One unexpected thing we have found since living on the road (and I know from talking to others that we’re not alone here) is that it can be difficult to find peace. You wouldn’t think so, would you? I mean, we’ve got this whole big country to space ourselves out in after all!
However, six months and countless campsites later, I am still waiting to fulfil the blissful scenario I had always pictured in my mind of having a place completely to ourselves. Just the two of us (and Minnie, of course), in a beautiful place, watching the sun go down.
Now don’t get me wrong. We have met many wonderful people on our travels. Some of them have become dear friends and indeed it is our fellow travellers who often make a place extra special and memorable with their company, knowledge, and wisdom. But everyone likes a bit of peace and quiet now and again and living on the road is not the same as living in a house. You can’t just walk in, close the door, and shut yourself away from the rest of the world in your own little peaceful haven whenever you want for as long as you want. There is never any guarantee (particularly in the summer months) that the place you choose to park up at hasn’t already been occupied by scores of other vehicles, all hoping for the same solitude you were.
The South Island, in particular, came as a big shock. As mentioned last month, it had been 25 years since my first visit there, and all I remembered from back then was driving for hours and hours on roads that had no one on it. On the rare occasion you did come across another car, you were so excited to see a human that both parties would wave enthusiastically to one another as you passed by.
These days, the amount of motorhomes and travellers in the South Island is absolutely staggering. And who can blame them? It’s an incredible place. Even so, it can be extremely hard among all those beautiful mountains, lakes, rivers, and glaciers to find a quiet place to park up. Fortunately, our efforts to search off the beaten track have led us to some crackers, even in peak season. Here are a few favourites from the top of the South Island. Some are free, some are cheap, some a little more, but they’re all well worth a visit if you’re looking to get away from it all.
Spring Creek Holiday Park, Blenheim
After a full-on day crossing the Cook Strait from Wellington and arriving early in the evening, we wanted somewhere quiet where we could just put our feet up, gather our breath, and allow Minnie to stretch her legs after being cooped up in the van for most of the day.
This place was just the ticket and provided the perfect welcome to the South Island. Even though it was busy, being in February, the sites were spacious and it wasn’t noisy at all. We were given a beautiful spot right beside the creek, which Minnie loved, and had a pleasant evening relaxing by the water, watching the ducks (and the odd friendly eel).
Anatoki Salmon, Golden Bay
One of our absolute favourite camping spots, and it’s free! Anatoki Salmon is a purpose-built salmon farm owned by Jan and Gerda Dissel. The campground is across the road from the salmon farm and is beautiful and quiet, surrounded by farmland and impressive hill country. You can use the facilities during opening hours and I highly recommend a visit to the salmon farm, which is far from just that.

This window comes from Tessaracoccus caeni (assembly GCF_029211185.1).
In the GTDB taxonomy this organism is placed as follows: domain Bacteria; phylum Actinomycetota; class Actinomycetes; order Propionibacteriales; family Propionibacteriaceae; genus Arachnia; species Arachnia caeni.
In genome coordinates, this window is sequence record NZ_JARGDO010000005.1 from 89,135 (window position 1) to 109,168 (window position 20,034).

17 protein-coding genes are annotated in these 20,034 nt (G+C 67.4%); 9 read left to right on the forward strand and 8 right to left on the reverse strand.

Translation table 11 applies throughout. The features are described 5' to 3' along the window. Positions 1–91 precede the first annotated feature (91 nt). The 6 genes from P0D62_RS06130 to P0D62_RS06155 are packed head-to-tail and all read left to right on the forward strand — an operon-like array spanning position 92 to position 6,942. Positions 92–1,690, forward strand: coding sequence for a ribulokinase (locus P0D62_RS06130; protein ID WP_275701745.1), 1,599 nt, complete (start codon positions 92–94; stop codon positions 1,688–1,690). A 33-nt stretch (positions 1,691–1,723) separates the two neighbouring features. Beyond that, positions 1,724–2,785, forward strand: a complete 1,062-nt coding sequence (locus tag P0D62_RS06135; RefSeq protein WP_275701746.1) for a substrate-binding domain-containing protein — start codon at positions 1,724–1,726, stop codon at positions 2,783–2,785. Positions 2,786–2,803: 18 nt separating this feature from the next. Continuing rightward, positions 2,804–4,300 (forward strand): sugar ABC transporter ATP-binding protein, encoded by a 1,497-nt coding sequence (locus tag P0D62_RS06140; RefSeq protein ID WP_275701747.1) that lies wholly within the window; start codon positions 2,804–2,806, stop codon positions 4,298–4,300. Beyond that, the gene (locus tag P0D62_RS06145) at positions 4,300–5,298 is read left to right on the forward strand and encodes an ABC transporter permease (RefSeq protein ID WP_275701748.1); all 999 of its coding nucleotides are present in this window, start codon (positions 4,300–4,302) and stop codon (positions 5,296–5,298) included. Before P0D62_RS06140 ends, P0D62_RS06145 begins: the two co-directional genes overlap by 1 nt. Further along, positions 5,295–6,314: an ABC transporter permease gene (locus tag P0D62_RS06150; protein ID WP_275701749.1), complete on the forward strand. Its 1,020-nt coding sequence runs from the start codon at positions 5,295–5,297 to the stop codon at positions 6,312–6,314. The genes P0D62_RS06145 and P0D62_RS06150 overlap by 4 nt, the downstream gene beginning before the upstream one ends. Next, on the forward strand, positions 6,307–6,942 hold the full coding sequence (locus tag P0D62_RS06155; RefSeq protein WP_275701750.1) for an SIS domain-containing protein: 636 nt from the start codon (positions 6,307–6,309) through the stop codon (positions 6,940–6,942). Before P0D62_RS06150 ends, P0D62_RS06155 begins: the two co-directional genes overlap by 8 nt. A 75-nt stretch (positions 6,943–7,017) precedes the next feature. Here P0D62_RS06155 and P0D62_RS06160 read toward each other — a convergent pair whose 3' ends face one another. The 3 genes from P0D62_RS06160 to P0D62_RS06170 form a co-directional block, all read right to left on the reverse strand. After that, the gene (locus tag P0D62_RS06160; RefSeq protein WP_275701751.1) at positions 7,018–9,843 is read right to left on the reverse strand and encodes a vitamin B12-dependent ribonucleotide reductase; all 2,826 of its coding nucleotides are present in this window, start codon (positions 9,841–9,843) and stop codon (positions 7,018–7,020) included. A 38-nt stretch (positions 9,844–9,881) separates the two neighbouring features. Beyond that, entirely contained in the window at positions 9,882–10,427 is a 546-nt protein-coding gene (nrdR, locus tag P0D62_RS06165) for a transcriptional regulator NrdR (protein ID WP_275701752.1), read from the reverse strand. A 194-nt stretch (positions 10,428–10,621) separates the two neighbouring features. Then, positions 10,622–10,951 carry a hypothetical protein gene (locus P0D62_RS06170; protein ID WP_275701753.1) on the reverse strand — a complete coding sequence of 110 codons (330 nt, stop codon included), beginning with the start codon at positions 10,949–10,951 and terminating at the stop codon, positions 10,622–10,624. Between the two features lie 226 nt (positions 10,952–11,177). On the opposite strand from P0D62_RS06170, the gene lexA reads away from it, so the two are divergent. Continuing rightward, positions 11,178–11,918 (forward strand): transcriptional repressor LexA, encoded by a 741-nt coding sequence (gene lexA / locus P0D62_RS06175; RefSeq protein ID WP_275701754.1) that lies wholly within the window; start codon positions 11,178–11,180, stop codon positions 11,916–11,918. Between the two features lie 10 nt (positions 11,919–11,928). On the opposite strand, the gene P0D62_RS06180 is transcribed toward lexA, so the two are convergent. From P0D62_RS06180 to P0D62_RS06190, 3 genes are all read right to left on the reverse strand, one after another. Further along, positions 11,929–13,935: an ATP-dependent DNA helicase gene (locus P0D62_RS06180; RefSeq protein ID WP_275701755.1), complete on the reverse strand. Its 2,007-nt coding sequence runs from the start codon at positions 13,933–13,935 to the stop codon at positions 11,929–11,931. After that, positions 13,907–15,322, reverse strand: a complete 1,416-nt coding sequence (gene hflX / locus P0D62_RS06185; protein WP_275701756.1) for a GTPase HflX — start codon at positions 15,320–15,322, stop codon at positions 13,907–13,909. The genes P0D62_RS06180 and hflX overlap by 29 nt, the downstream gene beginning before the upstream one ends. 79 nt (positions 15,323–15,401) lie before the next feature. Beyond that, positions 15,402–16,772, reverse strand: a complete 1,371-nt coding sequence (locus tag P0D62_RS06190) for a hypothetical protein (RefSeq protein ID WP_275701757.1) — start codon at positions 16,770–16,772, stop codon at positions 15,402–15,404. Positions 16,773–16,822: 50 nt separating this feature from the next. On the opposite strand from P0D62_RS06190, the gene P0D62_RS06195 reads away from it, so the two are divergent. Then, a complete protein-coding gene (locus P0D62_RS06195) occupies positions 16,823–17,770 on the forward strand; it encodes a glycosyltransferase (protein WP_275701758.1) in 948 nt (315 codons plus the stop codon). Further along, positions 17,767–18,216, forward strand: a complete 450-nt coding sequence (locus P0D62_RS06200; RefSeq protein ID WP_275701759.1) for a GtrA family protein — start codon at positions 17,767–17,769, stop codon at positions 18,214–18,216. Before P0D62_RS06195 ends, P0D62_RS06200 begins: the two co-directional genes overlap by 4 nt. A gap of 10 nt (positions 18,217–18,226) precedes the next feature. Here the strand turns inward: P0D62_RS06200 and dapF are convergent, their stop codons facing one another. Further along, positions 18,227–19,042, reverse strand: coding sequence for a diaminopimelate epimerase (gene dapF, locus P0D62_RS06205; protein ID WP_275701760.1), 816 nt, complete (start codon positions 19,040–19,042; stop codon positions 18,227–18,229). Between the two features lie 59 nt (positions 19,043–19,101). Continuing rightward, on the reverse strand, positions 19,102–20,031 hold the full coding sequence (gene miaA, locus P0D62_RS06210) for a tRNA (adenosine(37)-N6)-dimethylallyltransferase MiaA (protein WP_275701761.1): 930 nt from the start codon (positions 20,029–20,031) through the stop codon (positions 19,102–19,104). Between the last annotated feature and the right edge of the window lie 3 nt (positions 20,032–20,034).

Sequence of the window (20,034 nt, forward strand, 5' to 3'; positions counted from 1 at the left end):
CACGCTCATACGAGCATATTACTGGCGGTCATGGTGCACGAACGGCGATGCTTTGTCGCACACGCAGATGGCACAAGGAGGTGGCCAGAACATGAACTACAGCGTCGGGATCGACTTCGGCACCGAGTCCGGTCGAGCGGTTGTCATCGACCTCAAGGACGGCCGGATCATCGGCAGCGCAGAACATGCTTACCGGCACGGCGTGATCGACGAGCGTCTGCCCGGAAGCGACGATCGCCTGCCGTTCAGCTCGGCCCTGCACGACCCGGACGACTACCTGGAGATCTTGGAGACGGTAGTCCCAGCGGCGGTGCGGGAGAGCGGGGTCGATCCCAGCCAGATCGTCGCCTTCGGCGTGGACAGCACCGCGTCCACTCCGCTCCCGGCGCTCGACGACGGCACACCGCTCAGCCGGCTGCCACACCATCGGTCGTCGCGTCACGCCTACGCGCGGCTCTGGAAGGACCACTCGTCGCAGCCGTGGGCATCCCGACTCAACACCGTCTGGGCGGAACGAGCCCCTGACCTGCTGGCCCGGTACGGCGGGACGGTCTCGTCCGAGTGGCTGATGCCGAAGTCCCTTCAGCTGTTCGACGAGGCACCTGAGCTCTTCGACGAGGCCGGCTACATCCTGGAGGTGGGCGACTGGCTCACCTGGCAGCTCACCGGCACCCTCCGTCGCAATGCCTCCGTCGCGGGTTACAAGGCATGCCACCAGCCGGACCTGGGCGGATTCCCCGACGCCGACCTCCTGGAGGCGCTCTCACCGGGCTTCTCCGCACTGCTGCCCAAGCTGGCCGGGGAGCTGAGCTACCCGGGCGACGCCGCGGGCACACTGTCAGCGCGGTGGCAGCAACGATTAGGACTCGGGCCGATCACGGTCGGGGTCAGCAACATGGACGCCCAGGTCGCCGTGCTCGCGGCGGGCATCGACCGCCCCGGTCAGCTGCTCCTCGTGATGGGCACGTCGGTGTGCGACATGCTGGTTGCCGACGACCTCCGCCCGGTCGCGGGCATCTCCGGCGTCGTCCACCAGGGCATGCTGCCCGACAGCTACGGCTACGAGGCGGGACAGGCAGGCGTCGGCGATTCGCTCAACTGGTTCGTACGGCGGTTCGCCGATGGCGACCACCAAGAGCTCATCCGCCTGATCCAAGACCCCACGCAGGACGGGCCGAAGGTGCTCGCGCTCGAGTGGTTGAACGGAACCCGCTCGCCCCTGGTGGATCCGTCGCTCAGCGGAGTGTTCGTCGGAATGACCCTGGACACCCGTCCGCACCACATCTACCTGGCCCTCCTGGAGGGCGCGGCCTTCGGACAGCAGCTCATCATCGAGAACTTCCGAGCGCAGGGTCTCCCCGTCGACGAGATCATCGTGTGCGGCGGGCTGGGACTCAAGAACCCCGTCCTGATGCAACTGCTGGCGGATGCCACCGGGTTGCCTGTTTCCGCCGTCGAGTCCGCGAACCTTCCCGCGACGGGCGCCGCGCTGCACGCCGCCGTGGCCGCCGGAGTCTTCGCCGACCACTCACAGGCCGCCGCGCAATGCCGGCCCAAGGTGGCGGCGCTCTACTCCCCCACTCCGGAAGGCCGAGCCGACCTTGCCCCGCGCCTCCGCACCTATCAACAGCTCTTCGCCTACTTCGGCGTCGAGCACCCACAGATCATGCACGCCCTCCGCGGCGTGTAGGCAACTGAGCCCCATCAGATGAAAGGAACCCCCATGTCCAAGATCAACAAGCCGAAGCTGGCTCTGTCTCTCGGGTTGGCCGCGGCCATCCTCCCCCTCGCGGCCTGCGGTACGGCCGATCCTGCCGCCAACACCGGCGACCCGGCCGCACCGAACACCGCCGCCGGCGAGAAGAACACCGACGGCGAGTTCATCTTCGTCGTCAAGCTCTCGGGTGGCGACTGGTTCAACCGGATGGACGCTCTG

Entry is free, as is the picturesque bush walk alongside the Anatoki River. Even the salmon fishing is free; you can fish as long as you like and all fishing gear is provided. You only have to pay for any salmon you catch, and once caught, the team will expertly prepare and even cook the fish for you.
While we didn’t have any luck in the fishing department, we did spend a pleasant afternoon among the grapevines, enjoying some home-cooked salmon delicacies from their onsite cafe, as well as some locally produced wine and cider. A special place in a stunning location. Just as well camping is limited to a maximum of two nights or I’d probably still be there.
Nestled in the Motueka Valley, we stumbled upon this adorable place in our desperate search for somewhere to stay when all the available camping spots in Golden Bay were full with spectators and volunteers helping with the February whale stranding.
This family-owned business epitomises good old fashioned Kiwi camping, just the way it should be. Spacious, picturesque, rustic, and peaceful, we loved it here. Everything you need is no more than 200 metres away, and as if the rates aren’t reasonable enough, they offer a further discount to NZMCA members. If you’re looking for a peaceful nook, look no further than Tapawera. We voted it New Zealand’s friendliest town when we were there and we haven’t found any other to beat it yet.
Murchison Motorhome Park
If there is a place that deserves an accolade, this has to be it. One of the most beautiful campgrounds you will ever come across, the owner, Karen Steadman, has paid attention to detail, from the immaculate and spacious facilities and welcoming atmosphere to the stunning Buller River with its private bush walks and swimming holes just a few steps behind on site.
We stayed here for several days and were the only Kiwis there; presumably, this has a lot to do with the NZMCA ground being only a few minutes away. We couldn’t even get a park at the NZMCA ground, as it was full, however, this turned out to be a good thing, as we wouldn’t have missed staying at this place for the world.